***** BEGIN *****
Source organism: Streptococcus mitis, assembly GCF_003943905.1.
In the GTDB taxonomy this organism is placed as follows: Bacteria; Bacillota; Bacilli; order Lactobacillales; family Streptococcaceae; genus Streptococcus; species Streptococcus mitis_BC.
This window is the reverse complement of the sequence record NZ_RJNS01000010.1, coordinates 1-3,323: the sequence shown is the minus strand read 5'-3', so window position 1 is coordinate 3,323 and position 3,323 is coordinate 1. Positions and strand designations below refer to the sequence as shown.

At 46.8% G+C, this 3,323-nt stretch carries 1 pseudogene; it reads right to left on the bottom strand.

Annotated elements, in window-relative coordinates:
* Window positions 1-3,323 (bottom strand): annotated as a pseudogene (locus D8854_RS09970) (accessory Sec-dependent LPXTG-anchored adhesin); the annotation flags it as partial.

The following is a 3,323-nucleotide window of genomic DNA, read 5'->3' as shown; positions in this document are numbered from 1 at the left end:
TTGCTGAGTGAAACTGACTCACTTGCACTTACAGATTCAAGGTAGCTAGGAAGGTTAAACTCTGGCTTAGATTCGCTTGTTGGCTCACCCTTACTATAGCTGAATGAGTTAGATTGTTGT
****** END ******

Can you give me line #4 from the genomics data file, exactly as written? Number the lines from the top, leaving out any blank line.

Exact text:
At 46.8% G+C, this 3,323-nt stretch carries 1 pseudogene; it reads right to left on the bottom strand.